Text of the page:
Email = "alikl@microsoft.com",
                                    UserId = "1" };
            }

            private void GenerateFakeUsers()
            {

                _users.Add(new User() { FirstName = "alik",
                                        LastName = "levin",
                                        Email = "alikl@microsoft.com",
                                        UserId = "1" });
            }
        }
    }

    Step 3 - Create self-host to host the service

    using System;
    using System.Collections.Generic;
    using System.Linq;
    using System.Text;
    using System.ServiceModel;
    using System.ServiceModel.Channels;
    using System.ServiceModel.Description;

    namespace ReadWriteREST
    {
        class Program
        {
            static void Main(string[] args)
            {
                ServiceHost sh = new ServiceHost(typeof(UserService),
                                                 new Uri("http://localhost:8089/"));
                bool openSucceeded = false;
                //TRY OPENINNG, IF FAILS THE HOST WILL BE ABORTED
                try
                {
                    ServiceEndpoint sep = sh.AddServiceEndpoint(typeof(UserService),
                                                                new WebHttpBinding(),
                                                                "Hosting");
                    sep.Behaviors.Add(new WebHttpBehavior());
                    sh.Open();
                    openSucceeded = true;
                }
                catch (Exception ex)
                {
                    Console.WriteLine("Service host failed to open {)}"
                                      ex.ToString());
                }
                finally
                {
                    if (!openSucceeded)
                    {
                        sh.Abort();
                    }
                }
                if (sh.State == CommunicationState.Opened)
                {
                    Console.WriteLine("The Service is running. Press Enter to stop.");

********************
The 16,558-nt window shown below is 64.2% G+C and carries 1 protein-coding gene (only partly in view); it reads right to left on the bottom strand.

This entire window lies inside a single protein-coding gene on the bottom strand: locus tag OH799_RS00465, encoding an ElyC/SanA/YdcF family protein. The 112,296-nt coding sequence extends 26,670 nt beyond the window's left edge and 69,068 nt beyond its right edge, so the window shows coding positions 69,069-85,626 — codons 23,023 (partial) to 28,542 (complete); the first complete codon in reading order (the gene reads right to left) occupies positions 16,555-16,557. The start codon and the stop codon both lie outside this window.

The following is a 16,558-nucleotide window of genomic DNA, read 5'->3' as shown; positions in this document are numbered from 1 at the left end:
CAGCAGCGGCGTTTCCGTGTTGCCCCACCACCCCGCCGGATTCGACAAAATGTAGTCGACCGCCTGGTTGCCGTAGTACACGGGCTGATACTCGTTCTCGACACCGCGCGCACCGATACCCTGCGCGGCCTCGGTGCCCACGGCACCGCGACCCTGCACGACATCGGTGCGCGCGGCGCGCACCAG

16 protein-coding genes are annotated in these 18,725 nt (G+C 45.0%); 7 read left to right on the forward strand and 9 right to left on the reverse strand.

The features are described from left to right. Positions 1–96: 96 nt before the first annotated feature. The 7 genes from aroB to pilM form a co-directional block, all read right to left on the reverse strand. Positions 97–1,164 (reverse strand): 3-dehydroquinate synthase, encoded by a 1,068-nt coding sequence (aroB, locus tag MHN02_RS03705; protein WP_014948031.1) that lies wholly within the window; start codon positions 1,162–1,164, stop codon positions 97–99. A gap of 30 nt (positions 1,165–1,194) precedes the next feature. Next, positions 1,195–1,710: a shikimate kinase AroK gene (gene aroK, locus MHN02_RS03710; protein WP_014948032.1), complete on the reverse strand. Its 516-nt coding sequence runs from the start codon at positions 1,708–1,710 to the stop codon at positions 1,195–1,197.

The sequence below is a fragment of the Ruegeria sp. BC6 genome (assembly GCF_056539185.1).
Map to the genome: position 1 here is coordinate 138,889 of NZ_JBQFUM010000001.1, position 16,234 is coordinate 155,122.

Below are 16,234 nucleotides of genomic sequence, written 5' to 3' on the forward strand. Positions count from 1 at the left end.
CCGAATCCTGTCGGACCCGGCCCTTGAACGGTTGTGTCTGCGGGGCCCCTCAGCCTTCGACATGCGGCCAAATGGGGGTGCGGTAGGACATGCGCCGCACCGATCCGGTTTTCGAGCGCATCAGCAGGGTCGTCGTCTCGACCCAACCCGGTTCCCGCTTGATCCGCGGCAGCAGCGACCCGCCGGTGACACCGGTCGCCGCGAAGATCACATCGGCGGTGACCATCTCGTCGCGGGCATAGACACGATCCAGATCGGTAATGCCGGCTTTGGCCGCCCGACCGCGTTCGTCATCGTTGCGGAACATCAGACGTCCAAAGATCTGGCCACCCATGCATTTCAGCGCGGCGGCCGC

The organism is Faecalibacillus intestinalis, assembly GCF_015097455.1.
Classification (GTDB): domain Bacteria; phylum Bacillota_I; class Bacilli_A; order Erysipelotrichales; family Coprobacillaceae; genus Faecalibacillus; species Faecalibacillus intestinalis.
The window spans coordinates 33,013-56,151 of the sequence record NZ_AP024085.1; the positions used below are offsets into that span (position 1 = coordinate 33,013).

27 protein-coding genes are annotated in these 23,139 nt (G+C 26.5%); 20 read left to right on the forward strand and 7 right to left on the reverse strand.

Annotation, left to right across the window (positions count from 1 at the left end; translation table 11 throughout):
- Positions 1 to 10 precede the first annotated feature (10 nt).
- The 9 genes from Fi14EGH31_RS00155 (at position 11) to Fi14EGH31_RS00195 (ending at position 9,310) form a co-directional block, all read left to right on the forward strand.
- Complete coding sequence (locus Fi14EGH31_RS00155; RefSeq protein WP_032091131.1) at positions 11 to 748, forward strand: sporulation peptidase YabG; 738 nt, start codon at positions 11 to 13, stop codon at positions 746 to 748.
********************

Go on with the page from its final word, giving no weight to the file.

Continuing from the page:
Console.ReadLine();
                }
                else
                {
                    Console.WriteLine("Server failed to open");
                }
                //TRY CLOSING, IF FAILS THE HOST WILL BE ABORTED
                bool closeSucceed = false;
                try
                {
                    sh.Close();
                    closeSucceed = true;
                }
                catch (Exception ex)
                {
                    Console.WriteLine("Service failed to close. Exception {0}",
                                      ex.ToString());
                }
                finally
                {
                    if (!closeSucceed)
                    {
                        sh.Abort();
                    }
                }
            }
        }
    }

    Step 4 - Use fiddler to test the solution – get all users

    This functionality is handled by the following method:

    [WebGet(UriTemplate = "/users")]
    [OperationContract]
    public Users GetAllUsers()

    Run your service. Use Fiddler’s Request Builder to issue a request similar to the following

    RESTful WCF

    Use Inspectors tab to review the response.

    Step 5 - Use fiddler to test the solution  - get specific user

    The functionality is handled by the following method

    [WebGet(UriTemplate = "/users/{user_id}")]
    [OperationContract]
    public User GetUser(string user_id)

    RESTful WCF

    Use Inspectors tab to verify the response.

    Step 6 - Use fiddler to test the solution  - update user

    The functionality is handled by the following method:

    [WebInvoke(UriTemplate = "/users", Method = "POST")]
    [OperationContract]
    public User AddNewUser(User u)

    RESTful WCF

    Notice three main attributes of this request:

    • the method is POST although submitted to the same URL.
    • Content-Type is text/xml.
    • Request body contains serialized User object as the method expects.